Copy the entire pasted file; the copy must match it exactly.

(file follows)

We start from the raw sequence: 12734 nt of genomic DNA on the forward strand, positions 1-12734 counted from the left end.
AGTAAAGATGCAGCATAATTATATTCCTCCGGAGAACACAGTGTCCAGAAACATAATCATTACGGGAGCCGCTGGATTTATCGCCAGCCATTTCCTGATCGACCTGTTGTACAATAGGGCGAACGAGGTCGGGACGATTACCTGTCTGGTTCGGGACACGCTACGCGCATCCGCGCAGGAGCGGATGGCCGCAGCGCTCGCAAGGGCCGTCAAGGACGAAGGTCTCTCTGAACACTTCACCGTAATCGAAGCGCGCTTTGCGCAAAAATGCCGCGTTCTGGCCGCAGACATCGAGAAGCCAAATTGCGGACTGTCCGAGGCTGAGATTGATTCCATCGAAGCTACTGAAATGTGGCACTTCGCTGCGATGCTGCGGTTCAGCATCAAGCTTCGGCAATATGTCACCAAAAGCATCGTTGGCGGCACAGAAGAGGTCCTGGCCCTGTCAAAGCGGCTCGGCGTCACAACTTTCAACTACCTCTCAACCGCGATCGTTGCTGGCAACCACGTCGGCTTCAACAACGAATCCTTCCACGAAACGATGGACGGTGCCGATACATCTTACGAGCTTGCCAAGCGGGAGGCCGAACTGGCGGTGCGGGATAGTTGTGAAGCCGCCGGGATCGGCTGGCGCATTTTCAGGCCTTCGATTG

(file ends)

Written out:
We start from the raw sequence: 12734 nt of genomic DNA on the forward strand, positions 1-12734 counted from the left end.
AGTAAAGATGCAGCATAATTATATTCCTCCGGAGAACACAGTGTCCAGAAACATAATCATTACGGGAGCCGCTGGATTTATCGCCAGCCATTTCCTGATCGACCTGTTGTACAATAGGGCGAACGAGGTCGGGACGATTACCTGTCTGGTTCGGGACACGCTACGCGCATCCGCGCAGGAGCGGATGGCCGCAGCGCTCGCAAGGGCCGTCAAGGACGAAGGTCTCTCTGAACACTTCACCGTAATCGAAGCGCGCTTTGCGCAAAAATGCCGCGTTCTGGCCGCAGACATCGAGAAGCCAAATTGCGGACTGTCCGAGGCTGAGATTGATTCCATCGAAGCTACTGAAATGTGGCACTTCGCTGCGATGCTGCGGTTCAGCATCAAGCTTCGGCAATATGTCACCAAAAGCATCGTTGGCGGCACAGAAGAGGTCCTGGCCCTGTCAAAGCGGCTCGGCGTCACAACTTTCAACTACCTCTCAACCGCGATCGTTGCTGGCAACCACGTCGGCTTCAACAACGAATCCTTCCACGAAACGATGGACGGTGCCGATACATCTTACGAGCTTGCCAAGCGGGAGGCCGAACTGGCGGTGCGGGATAGTTGTGAAGCCGCCGGGATCGGCTGGCGCATTTTCAGGCCTTCGATTG